In the introduction to his 1945 revision of the family Pycnonotidae, Jean Delacour states that "The bulbuls constitute one of the most clearly defined groups of perching birds (Passeres). This means that the different genera and subgenera which belongs to the group are obviously related to one another, and rather far removed from any others." Recognition of the bulbuls as a "natural" group has not stood the test of time, however, and the placement of the Pycnonotidae within Passeriformes remains unresolved, as do the relationships of these songbirds to each other.
Depending on the characters examined, the Pycnonotidae have been allied with a number of families. Early authors placed them next to cuckoo-shrikes (Campephagidae) based on shared anatomical and plumage characters, such as abundant rump feathers. Egg-white protein analysis in the early 1970s suggested a relationship to drongos (Dicruridae) or starlings and orioles (Sturnidae, Oriolidae). Current DNA evidence suggests that bulbuls belong in the superfamily Sylvioidea, between kinglets (genus Regulus, sometimes treated as a family, Regulidae) and the African warblers (genus Cisticola, sometimes treated as a family, Cisticolidae). More controversial than the family placement however, are the relationships of various bulbuls to each other. Several species will probably eventually be shuffled to different genera and even other families as research continues. DNA analyses in 2001 suggest that the African and Asiatic genus Criniger, united chiefly by the conspicuously colored throat, is not a natural group. This study recommends that the Asian Criniger take the genus name Alophoixus, and the African species remain as Criniger. Other research examining the relationships of 13 birds endemic to Madagascar, including some of the African greenbuls (Phyllastrephus spp.) found that the Mala gasy genera, normally distributed across three families, were actually all most closely related to each other. Some ancient relative of these birds probably arrived at the island at least nine million years ago, then evolved and diversified there rather than different birds of different lineages colonizing the island several times, as previously thought. This study recommends that the Malagasy bulbuls be removed from the genus.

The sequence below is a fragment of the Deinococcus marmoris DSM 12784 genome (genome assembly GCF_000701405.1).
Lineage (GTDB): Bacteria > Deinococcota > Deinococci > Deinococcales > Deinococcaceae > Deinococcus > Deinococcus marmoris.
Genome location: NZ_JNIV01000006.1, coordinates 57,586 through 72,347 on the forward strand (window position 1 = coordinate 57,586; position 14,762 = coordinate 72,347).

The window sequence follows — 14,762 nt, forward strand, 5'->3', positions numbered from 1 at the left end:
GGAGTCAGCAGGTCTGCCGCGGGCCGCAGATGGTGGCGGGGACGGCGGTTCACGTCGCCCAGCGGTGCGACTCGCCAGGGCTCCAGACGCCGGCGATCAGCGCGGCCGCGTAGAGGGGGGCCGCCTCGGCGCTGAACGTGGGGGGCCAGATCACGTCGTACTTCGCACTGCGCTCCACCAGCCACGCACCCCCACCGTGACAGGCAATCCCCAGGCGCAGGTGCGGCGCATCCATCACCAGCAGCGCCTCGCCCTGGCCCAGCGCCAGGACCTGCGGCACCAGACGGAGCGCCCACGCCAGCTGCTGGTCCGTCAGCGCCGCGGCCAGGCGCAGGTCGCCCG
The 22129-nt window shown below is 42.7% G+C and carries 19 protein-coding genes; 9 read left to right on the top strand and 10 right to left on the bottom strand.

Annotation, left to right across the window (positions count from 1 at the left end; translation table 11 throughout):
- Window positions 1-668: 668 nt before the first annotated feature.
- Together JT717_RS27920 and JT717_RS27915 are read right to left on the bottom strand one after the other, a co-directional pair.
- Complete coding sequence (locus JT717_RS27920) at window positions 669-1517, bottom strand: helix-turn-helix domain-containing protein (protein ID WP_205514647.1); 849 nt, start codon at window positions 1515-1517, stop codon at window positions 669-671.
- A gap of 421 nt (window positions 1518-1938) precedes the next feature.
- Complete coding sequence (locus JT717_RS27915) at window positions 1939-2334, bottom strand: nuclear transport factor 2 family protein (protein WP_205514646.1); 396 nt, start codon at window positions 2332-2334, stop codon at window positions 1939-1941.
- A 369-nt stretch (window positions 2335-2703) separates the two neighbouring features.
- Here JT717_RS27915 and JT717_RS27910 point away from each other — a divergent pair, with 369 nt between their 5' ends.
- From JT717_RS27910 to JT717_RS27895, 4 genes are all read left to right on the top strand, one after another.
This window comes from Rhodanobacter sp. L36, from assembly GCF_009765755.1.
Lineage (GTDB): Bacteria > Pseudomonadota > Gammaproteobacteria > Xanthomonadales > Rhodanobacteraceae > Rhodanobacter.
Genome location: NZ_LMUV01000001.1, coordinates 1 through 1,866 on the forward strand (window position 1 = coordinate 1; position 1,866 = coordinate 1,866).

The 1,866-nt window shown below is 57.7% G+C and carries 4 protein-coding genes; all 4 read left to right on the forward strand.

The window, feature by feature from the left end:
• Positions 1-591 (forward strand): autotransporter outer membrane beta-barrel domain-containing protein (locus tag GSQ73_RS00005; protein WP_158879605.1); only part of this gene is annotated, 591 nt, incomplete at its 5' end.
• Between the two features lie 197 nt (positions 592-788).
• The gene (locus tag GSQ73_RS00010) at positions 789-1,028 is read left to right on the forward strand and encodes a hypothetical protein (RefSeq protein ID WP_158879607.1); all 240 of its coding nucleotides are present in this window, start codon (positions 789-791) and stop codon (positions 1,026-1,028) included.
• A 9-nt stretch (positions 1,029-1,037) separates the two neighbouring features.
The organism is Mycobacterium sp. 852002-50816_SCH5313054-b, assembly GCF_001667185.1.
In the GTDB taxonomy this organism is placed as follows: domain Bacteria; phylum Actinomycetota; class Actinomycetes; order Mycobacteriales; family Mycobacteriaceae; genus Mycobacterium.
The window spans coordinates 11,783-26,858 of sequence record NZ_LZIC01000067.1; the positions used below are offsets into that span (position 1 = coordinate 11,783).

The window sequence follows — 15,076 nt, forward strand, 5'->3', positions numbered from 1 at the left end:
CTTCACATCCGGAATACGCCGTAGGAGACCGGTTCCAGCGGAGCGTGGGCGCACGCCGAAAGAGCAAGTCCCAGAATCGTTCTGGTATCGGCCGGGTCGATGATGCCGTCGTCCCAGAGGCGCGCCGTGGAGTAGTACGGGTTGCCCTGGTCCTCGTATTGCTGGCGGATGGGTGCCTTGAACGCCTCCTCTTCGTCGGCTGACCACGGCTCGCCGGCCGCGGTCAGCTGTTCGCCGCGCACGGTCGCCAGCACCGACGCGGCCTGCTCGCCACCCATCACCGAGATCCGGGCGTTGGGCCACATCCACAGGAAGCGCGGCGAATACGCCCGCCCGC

Also controversial is the placement of two of the endemic African genera Neolestes and Nicator. The striking plumage of the black-collared bulbul (Neolestes torquatus) allies it with the shrikes (Malaconotidae, Laniidae, or Prionopidae), DNA data ally it with other bulbuls. Similarly, Nicator has also been allied with the shrikes, but feather protein and DNA evidence suggest the birds are bulbuls. Because the three Nicator species and Neolestes lack a thin sheet of nostril-covering bone that is present in the rest of the bulbuls, they are sometimes placed elsewhere.
Whatever their relationships, it is clear that birds considered bulbuls evolved in the last 10 million years and much of the family may have radiated more recently, probably during the Plio-Pleistocene, about 2.8 million years ago. During the Tertiary, northern Africa experienced general drying, and the eastern lowland forests became isolated as mountains swelled and rifted in the region. Andropadus probably colonized these "new" mountain habitats, which became centers of speciation for the group.
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